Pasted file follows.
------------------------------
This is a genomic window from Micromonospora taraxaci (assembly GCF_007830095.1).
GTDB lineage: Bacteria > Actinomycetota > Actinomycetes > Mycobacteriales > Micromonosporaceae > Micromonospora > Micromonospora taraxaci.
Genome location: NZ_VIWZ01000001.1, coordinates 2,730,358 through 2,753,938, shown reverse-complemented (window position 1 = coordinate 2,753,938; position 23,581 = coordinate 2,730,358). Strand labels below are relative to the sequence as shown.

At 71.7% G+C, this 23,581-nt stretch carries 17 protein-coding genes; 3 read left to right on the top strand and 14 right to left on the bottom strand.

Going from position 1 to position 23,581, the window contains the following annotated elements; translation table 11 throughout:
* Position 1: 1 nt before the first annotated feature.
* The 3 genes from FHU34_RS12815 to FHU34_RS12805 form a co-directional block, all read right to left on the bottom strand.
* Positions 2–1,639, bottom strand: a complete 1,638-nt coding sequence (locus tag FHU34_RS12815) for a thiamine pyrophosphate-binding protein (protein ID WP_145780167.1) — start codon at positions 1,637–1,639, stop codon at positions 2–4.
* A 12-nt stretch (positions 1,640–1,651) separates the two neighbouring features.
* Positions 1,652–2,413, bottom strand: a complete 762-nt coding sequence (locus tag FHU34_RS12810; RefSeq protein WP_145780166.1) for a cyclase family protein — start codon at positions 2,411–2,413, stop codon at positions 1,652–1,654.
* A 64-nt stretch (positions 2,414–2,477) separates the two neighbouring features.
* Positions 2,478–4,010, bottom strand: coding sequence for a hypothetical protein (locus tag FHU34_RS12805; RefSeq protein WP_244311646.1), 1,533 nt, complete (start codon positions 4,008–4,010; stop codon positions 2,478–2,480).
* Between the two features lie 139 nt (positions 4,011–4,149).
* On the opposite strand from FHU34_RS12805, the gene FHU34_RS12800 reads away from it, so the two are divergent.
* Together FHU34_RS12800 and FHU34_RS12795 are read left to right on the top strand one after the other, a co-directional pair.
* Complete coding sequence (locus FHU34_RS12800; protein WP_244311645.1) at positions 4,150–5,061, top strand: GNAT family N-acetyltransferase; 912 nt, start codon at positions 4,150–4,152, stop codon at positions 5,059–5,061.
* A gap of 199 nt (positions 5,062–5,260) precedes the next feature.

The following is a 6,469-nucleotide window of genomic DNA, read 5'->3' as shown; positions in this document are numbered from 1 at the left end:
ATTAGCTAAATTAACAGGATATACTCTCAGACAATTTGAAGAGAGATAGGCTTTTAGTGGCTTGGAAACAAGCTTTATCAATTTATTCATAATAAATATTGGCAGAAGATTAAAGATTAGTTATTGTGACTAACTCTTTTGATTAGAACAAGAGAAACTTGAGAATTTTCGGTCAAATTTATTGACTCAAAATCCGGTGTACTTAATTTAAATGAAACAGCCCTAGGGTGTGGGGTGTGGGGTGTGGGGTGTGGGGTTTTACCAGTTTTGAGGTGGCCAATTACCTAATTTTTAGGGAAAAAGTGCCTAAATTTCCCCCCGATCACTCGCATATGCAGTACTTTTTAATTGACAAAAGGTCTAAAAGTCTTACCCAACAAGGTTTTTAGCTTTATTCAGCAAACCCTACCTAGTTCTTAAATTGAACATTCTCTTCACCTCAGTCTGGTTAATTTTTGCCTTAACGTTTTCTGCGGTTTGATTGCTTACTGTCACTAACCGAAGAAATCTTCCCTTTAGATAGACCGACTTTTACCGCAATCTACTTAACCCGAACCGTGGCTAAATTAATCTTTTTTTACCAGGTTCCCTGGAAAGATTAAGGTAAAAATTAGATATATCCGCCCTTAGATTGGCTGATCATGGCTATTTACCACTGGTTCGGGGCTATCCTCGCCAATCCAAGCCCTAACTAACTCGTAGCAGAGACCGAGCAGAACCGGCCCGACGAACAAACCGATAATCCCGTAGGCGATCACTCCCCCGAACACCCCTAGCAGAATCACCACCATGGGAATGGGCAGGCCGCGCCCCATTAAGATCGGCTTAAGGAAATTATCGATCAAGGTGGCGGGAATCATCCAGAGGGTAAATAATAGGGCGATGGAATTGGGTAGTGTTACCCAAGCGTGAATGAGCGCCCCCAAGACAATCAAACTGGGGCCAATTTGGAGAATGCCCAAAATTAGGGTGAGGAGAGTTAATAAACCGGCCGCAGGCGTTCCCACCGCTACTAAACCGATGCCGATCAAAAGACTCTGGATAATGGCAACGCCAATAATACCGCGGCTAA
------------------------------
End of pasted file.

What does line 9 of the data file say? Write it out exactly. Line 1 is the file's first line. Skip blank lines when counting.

* A 12-nt stretch (positions 1,640–1,651) separates the two neighbouring features.